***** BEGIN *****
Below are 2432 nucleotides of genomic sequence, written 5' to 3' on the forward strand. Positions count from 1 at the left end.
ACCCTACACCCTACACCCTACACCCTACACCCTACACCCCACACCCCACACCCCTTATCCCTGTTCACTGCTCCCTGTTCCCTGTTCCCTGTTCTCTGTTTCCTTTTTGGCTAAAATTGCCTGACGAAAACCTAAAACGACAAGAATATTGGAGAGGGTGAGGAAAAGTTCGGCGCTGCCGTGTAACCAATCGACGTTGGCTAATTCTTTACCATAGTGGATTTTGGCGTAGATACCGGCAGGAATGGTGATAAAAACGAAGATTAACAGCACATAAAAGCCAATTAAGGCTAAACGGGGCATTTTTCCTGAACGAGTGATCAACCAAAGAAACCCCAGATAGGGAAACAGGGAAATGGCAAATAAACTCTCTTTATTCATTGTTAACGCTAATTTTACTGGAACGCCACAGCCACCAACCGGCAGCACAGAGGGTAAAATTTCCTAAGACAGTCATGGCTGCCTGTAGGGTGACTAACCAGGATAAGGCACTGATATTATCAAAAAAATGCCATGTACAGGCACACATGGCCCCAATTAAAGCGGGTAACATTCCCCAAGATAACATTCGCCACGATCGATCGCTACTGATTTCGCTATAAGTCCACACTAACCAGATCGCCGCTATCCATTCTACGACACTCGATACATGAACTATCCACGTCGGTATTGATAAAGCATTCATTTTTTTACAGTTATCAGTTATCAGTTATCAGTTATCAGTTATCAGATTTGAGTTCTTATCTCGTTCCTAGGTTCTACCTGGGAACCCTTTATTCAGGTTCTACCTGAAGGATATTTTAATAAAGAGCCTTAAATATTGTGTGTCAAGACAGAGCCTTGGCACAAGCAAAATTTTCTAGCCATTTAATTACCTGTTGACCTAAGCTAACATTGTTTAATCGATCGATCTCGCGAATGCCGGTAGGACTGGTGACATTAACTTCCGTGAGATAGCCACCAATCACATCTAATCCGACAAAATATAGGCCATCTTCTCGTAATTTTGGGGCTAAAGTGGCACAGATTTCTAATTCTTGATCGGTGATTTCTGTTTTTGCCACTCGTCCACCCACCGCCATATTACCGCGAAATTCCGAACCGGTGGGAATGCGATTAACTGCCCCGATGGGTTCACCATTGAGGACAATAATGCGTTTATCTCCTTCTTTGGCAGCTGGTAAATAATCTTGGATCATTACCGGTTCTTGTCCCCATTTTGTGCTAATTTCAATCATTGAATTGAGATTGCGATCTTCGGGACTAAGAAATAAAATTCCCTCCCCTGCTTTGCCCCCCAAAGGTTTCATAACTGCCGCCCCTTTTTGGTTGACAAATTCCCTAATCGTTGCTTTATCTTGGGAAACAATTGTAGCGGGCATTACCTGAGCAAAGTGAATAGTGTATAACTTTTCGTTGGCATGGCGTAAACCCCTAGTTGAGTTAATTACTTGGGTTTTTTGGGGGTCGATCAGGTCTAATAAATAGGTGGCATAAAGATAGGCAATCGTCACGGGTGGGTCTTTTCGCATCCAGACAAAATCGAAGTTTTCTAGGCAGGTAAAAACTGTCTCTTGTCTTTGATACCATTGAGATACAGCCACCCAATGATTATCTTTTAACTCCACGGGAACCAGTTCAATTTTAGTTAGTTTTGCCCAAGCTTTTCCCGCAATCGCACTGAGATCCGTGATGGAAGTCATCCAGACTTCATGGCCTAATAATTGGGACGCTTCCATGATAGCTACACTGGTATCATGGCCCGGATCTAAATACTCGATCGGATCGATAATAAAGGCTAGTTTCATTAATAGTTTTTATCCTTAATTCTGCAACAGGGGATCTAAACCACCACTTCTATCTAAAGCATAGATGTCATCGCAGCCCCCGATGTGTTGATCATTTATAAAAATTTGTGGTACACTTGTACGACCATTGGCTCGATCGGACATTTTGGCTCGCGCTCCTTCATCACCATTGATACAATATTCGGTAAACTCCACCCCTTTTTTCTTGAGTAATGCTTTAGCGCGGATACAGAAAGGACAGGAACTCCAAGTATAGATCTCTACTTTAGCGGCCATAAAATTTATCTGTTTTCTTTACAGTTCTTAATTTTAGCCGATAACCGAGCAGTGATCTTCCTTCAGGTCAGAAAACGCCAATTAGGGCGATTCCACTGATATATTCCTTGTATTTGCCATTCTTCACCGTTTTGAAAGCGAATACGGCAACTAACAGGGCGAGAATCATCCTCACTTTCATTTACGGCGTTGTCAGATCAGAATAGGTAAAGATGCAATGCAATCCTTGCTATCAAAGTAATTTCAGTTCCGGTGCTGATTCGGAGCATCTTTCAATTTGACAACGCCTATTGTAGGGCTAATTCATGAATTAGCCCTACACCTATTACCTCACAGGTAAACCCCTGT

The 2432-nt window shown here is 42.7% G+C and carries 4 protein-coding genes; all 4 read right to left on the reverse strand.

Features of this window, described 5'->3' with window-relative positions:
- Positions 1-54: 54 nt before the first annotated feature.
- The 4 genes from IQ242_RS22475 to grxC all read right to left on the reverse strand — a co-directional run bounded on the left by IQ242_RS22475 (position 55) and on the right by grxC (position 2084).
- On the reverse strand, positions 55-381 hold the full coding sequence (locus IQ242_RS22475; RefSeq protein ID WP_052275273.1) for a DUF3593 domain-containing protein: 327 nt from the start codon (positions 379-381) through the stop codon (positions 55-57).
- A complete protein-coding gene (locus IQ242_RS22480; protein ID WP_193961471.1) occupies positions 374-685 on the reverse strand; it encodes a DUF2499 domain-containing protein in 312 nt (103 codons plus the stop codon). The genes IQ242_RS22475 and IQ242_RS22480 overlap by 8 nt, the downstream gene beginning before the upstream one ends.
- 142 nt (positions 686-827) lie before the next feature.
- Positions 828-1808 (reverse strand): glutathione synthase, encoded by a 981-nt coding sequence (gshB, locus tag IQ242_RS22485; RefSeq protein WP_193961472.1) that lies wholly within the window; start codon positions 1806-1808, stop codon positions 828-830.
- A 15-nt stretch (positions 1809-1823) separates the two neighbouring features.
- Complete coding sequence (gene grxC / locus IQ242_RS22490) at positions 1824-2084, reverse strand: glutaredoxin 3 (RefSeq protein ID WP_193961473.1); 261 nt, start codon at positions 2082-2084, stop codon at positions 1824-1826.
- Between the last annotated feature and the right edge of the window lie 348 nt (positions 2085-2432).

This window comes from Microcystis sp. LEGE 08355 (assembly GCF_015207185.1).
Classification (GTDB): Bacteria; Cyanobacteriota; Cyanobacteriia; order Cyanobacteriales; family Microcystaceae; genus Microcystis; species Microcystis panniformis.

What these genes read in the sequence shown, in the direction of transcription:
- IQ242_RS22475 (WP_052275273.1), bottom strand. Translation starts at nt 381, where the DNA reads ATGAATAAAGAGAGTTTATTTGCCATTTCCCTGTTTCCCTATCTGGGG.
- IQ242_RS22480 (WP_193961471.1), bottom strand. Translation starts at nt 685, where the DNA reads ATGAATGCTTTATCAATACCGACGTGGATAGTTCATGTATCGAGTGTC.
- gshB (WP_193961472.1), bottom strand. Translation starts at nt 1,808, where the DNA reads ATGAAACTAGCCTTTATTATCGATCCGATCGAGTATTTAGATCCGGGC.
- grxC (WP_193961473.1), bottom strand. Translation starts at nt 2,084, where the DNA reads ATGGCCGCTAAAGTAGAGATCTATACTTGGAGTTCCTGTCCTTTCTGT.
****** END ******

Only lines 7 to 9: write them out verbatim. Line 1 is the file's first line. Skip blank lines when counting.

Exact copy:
- On the reverse strand, positions 55-381 hold the full coding sequence (locus IQ242_RS22475; RefSeq protein ID WP_052275273.1) for a DUF3593 domain-containing protein: 327 nt from the start codon (positions 379-381) through the stop codon (positions 55-57).
- A complete protein-coding gene (locus IQ242_RS22480; protein ID WP_193961471.1) occupies positions 374-685 on the reverse strand; it encodes a DUF2499 domain-containing protein in 312 nt (103 codons plus the stop codon). The genes IQ242_RS22475 and IQ242_RS22480 overlap by 8 nt, the downstream gene beginning before the upstream one ends.
- 142 nt (positions 686-827) lie before the next feature.